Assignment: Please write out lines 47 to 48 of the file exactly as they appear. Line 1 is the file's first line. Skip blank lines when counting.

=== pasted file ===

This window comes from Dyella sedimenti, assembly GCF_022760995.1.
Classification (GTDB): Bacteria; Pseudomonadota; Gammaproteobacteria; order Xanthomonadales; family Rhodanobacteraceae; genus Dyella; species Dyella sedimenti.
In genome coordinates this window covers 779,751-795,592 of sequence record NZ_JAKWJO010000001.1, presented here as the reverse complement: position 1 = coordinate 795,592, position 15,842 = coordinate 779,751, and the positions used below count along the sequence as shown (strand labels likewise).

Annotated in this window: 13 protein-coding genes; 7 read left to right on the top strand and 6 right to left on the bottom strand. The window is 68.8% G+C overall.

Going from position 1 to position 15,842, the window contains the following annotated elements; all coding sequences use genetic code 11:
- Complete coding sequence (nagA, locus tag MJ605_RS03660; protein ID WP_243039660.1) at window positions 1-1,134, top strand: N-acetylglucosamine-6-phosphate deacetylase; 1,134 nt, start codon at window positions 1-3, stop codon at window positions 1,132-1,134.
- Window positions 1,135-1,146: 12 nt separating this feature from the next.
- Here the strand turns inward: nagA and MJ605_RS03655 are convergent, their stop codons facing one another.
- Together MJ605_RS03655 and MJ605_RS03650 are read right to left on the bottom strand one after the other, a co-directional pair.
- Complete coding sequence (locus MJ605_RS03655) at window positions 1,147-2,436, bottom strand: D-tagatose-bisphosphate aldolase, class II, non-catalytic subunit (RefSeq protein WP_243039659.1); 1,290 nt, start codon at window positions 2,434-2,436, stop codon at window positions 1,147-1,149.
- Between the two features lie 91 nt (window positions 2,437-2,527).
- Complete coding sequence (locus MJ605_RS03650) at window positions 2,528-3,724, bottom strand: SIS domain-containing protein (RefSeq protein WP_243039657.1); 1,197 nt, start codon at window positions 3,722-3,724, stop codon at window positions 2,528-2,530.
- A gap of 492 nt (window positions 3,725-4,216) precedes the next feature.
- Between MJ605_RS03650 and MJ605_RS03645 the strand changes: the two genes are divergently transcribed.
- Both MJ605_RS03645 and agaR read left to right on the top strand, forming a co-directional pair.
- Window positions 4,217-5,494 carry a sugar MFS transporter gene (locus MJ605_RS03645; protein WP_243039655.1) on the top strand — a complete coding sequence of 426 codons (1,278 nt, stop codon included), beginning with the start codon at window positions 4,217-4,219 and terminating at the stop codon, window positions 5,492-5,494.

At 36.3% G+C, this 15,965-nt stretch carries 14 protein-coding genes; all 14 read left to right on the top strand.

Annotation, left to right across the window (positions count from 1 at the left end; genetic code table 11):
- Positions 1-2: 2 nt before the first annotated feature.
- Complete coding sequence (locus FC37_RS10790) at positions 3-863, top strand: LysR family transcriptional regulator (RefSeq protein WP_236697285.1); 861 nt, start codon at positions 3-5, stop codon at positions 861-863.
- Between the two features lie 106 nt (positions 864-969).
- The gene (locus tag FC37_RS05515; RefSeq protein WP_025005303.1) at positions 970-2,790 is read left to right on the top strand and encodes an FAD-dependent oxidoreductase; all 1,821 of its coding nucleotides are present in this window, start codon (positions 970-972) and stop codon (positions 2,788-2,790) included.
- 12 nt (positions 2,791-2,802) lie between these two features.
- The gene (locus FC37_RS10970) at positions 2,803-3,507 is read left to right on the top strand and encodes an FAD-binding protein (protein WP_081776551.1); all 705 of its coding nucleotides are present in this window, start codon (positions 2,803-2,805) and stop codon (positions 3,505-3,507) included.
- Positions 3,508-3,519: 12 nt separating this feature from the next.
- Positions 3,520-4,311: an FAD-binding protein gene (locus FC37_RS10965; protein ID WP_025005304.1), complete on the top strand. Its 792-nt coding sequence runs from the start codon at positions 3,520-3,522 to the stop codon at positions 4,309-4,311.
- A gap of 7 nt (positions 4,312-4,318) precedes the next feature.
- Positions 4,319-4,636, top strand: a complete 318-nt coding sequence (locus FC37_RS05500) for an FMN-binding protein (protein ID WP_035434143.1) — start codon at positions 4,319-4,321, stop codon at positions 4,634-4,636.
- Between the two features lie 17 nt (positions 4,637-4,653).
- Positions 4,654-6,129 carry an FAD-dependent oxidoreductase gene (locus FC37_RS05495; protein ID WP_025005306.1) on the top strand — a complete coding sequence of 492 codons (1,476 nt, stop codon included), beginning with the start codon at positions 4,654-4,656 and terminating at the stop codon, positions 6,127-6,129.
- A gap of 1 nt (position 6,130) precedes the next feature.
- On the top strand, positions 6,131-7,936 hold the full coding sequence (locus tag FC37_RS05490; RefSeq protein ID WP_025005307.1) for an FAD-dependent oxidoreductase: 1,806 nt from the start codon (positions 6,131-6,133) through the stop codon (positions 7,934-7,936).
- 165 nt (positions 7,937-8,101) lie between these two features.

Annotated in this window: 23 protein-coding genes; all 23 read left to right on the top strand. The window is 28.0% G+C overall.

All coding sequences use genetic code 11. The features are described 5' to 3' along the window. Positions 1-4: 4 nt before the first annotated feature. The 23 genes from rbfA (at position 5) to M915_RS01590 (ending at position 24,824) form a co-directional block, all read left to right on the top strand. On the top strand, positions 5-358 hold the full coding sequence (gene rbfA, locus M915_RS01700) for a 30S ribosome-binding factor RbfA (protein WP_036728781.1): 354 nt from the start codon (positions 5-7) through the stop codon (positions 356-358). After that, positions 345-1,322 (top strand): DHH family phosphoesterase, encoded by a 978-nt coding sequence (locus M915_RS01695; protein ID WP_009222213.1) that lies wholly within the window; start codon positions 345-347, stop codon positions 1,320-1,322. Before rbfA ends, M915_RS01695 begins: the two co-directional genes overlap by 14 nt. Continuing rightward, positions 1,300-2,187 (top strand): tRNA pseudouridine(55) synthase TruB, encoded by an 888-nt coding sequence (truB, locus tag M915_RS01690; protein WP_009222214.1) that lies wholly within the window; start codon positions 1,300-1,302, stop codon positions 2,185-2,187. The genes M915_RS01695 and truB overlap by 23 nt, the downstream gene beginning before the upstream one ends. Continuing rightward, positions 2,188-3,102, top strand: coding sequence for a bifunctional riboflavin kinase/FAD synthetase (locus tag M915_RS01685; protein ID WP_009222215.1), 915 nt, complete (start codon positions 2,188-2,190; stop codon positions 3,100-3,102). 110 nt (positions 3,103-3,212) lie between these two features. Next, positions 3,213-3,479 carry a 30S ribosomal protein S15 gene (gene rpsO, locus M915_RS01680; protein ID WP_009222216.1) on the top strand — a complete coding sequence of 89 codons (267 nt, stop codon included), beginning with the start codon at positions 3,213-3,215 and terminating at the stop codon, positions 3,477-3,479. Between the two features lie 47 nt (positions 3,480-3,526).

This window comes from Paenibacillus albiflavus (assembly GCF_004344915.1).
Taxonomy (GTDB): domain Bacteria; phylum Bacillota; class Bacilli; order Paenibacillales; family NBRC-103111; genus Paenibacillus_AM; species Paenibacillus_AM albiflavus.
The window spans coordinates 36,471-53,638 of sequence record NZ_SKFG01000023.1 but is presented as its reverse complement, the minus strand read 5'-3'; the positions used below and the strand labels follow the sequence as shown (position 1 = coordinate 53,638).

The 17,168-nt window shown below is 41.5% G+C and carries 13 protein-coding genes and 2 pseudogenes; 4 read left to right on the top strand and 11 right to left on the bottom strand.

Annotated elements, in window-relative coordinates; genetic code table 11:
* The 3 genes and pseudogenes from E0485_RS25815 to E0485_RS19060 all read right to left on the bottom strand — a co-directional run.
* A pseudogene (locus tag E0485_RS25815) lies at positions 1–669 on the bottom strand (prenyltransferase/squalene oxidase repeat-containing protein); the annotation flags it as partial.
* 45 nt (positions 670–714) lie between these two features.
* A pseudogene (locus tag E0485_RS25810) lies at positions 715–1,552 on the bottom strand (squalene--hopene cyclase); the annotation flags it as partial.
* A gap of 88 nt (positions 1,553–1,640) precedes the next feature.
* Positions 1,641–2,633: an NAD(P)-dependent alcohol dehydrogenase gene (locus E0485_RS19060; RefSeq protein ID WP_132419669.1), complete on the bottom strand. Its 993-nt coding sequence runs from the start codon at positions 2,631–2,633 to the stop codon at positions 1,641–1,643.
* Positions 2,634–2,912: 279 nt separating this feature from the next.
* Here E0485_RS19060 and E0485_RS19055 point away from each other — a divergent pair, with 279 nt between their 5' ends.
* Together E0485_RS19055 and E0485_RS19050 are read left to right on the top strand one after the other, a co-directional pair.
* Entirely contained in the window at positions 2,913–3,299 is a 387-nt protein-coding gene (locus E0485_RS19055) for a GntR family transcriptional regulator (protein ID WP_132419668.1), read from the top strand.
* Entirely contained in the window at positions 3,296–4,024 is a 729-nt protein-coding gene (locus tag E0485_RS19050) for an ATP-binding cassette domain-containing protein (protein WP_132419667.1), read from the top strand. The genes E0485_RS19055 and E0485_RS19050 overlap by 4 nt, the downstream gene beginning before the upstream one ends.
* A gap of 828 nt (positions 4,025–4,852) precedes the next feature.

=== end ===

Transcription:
* Positions 2,634–2,912: 279 nt separating this feature from the next.
* Here E0485_RS19060 and E0485_RS19055 point away from each other — a divergent pair, with 279 nt between their 5' ends.